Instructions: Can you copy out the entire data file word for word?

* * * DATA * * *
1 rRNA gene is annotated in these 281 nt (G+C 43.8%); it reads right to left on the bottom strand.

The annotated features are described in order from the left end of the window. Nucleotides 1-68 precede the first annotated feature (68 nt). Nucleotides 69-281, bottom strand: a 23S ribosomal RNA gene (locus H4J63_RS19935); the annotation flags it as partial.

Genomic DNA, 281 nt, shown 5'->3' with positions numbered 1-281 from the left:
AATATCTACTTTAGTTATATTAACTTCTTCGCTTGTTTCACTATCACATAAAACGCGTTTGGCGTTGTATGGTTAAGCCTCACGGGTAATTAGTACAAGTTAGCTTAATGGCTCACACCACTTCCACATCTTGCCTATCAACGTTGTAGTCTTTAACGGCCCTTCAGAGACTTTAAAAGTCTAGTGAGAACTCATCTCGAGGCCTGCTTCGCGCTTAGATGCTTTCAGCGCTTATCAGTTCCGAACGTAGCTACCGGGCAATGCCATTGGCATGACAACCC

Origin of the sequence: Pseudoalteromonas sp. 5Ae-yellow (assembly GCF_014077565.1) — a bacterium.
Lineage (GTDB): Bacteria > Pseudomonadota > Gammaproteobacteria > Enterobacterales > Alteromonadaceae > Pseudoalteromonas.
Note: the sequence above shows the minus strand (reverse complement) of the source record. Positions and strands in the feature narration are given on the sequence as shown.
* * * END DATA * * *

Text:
1 rRNA gene is annotated in these 281 nt (G+C 43.8%); it reads right to left on the bottom strand.

The annotated features are described in order from the left end of the window. Nucleotides 1-68 precede the first annotated feature (68 nt). Nucleotides 69-281, bottom strand: a 23S ribosomal RNA gene (locus H4J63_RS19935); the annotation flags it as partial.

Genomic DNA, 281 nt, shown 5'->3' with positions numbered 1-281 from the left:
AATATCTACTTTAGTTATATTAACTTCTTCGCTTGTTTCACTATCACATAAAACGCGTTTGGCGTTGTATGGTTAAGCCTCACGGGTAATTAGTACAAGTTAGCTTAATGGCTCACACCACTTCCACATCTTGCCTATCAACGTTGTAGTCTTTAACGGCCCTTCAGAGACTTTAAAAGTCTAGTGAGAACTCATCTCGAGGCCTGCTTCGCGCTTAGATGCTTTCAGCGCTTATCAGTTCCGAACGTAGCTACCGGGCAATGCCATTGGCATGACAACCC

Origin of the sequence: Pseudoalteromonas sp. 5Ae-yellow (assembly GCF_014077565.1) — a bacterium.
Lineage (GTDB): Bacteria > Pseudomonadota > Gammaproteobacteria > Enterobacterales > Alteromonadaceae > Pseudoalteromonas.
Note: the sequence above shows the minus strand (reverse complement) of the source record. Positions and strands in the feature narration are given on the sequence as shown.